The Latin origins of the word “genius” convey more than a unique endowment of creativity and insight. Early usage referred to an “attendant spirit” or care and cultivation for our ways of understanding and acting in the world. There was an implicit ethical dimension, linking the ways in which we care for ourselves and the quality of attention and care we can bring to the world around us. A North-West trans-border University, created in a spirit of service to the care and regeneration of our cross-border communities is a chance for a renaissance of our local genius, in that original sense. Genius as a pursuit of learning attended by deep care for each other and for the communities of species with whom we share our deep sense of place, and from whom we draw our stories and identities in this (eco)region we call the Foyle. Those seeds of a spirit of mutual care and attention have already been well cultivated in Derry’s particular history of engagement between once hostile political traditions (the so called “Derry Model”) and can be drawn on again to co-author an inclusive vision of regeneration for our cross-border bioregion. Something that binds all communities in our city region is an abiding sense that the tapestry of our ancestries, connections and landscapes was never fully interrupted by a line on a map. Donegal and its Atlantic hinterlands are the spiritual commons that invite us to unlock an “economy of regard” and generosity encompassing all relationships: human and ecological.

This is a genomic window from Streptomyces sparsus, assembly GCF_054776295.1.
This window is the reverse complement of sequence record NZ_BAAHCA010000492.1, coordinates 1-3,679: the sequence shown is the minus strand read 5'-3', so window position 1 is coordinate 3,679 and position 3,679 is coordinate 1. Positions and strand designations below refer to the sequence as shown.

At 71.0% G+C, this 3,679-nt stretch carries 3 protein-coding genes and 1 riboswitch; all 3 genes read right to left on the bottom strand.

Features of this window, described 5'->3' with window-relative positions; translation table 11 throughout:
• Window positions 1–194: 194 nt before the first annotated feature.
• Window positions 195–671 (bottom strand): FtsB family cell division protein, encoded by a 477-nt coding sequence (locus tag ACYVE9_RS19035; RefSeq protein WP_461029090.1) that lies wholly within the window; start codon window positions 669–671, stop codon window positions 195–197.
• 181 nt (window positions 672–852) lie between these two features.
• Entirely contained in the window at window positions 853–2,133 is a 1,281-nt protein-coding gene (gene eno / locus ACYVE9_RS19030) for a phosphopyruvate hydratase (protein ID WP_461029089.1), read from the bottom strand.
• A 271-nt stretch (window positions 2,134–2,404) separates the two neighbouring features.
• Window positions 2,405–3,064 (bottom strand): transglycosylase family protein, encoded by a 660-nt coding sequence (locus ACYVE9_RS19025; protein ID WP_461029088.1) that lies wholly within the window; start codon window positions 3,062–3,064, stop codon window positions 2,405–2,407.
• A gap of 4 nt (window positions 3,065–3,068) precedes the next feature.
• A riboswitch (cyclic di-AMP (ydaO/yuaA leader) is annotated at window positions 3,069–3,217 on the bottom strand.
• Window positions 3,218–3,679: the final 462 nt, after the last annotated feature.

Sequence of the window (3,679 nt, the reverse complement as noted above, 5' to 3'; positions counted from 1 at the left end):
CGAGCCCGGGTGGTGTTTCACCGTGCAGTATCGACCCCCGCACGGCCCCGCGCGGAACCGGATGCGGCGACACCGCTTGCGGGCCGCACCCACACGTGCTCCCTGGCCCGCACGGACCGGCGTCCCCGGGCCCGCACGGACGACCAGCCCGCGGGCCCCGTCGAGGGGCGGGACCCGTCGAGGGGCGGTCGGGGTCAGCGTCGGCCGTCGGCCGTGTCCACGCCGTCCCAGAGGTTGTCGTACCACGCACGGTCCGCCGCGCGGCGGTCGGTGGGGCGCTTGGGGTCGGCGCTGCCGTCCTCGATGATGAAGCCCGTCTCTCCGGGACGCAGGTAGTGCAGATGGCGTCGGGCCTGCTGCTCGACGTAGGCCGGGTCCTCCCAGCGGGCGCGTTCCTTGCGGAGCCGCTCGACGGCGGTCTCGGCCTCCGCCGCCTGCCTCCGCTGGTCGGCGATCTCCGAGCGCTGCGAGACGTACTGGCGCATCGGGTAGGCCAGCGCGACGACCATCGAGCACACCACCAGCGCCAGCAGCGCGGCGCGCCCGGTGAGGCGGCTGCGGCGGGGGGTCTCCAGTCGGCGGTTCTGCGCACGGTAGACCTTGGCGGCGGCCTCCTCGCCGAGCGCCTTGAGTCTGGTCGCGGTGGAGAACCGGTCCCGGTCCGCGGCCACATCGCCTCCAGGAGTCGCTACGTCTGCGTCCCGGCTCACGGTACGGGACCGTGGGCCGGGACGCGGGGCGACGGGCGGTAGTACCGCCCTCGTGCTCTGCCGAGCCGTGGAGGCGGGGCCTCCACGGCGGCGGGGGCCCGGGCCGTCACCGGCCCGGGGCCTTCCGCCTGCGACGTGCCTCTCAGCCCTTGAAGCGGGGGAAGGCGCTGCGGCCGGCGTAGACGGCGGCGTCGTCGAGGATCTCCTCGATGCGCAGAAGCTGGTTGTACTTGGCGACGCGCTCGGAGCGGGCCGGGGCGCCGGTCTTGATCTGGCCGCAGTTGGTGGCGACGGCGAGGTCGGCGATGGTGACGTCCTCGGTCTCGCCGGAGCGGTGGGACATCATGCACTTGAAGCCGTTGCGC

As a seat of monastic learning, Derry, Donegal and our environs have a close association with an ancient understanding of learning that has a deep integrity: a connectedness that can now be recovered if we are to work our way through the challenges presented by the social, economic and ethical crises that have become visible in ecological breakdown. Consider, for example, how our mainstream understandings of “economy” have become partitioned from the deep rhythms, cycles and enlivenment of nature that ultimately sustain all activity. There’s a growing awareness, not yet reflected in most university teaching, that a “system error” sits at the heart of capitalist economics. This design error is summed up in the fiction that economic activity can be partitioned from the reality of limits, or pursued without regard for the physical boundaries of our planet’s capacity to sustain the conditions for human life.

The ancients understood that learning and the practices of caring for our bodies and minds were inseparable. In the Scholasticism of the High Middle Ages, the education of the monks consisted of a seamless integration of: lectio (reading), meditation (thinking about), oratio (praying), and contemplation (contemplative union). Today, leading thinkers such as Byung-Chul Han issue profound and urgent calls for a modern reclamation of the “contemplative life” (vita contemplative), lingering and slowness, lest we suffocate from our own hyper-activity, and life is reduced to mere industry and labour transformed into a commodity.